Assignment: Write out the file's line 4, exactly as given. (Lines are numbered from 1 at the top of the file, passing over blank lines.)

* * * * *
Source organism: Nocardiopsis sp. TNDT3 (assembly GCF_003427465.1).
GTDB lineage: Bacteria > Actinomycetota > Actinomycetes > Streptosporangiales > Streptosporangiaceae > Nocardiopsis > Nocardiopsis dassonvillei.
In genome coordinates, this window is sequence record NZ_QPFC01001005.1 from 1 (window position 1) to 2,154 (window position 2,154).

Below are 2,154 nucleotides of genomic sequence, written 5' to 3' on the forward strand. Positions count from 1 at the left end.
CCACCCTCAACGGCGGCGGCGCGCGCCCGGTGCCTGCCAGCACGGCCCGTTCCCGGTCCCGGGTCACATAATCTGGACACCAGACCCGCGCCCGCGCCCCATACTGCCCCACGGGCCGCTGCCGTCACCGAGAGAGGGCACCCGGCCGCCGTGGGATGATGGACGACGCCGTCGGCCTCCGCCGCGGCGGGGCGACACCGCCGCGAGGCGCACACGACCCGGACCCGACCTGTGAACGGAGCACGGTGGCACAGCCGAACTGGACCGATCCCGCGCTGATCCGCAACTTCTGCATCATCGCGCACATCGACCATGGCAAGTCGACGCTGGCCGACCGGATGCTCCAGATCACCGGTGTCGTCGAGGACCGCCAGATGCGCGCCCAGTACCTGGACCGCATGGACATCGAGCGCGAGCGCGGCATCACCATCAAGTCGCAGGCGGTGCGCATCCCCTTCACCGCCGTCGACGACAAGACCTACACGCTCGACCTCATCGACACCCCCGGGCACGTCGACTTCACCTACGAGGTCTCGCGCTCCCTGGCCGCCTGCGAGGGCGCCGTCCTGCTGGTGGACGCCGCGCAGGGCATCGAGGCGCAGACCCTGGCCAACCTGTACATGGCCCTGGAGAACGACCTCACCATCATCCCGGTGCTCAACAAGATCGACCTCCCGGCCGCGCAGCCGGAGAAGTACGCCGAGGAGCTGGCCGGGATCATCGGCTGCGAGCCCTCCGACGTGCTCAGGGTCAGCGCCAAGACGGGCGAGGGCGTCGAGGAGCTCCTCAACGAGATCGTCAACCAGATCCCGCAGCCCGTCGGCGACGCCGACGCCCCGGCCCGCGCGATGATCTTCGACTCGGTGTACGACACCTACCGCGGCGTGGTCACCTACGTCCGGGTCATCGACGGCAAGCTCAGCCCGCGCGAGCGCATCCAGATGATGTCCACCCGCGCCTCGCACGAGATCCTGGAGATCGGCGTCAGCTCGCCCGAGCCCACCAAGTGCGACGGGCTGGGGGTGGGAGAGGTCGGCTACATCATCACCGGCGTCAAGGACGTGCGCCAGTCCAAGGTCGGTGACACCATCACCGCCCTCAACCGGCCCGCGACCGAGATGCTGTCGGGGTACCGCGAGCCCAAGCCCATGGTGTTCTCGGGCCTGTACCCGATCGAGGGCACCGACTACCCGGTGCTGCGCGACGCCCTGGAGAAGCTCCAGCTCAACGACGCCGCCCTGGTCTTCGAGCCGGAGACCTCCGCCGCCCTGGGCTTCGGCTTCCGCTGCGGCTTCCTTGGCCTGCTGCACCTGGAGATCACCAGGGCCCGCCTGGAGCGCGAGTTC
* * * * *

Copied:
Below are 2,154 nucleotides of genomic sequence, written 5' to 3' on the forward strand. Positions count from 1 at the left end.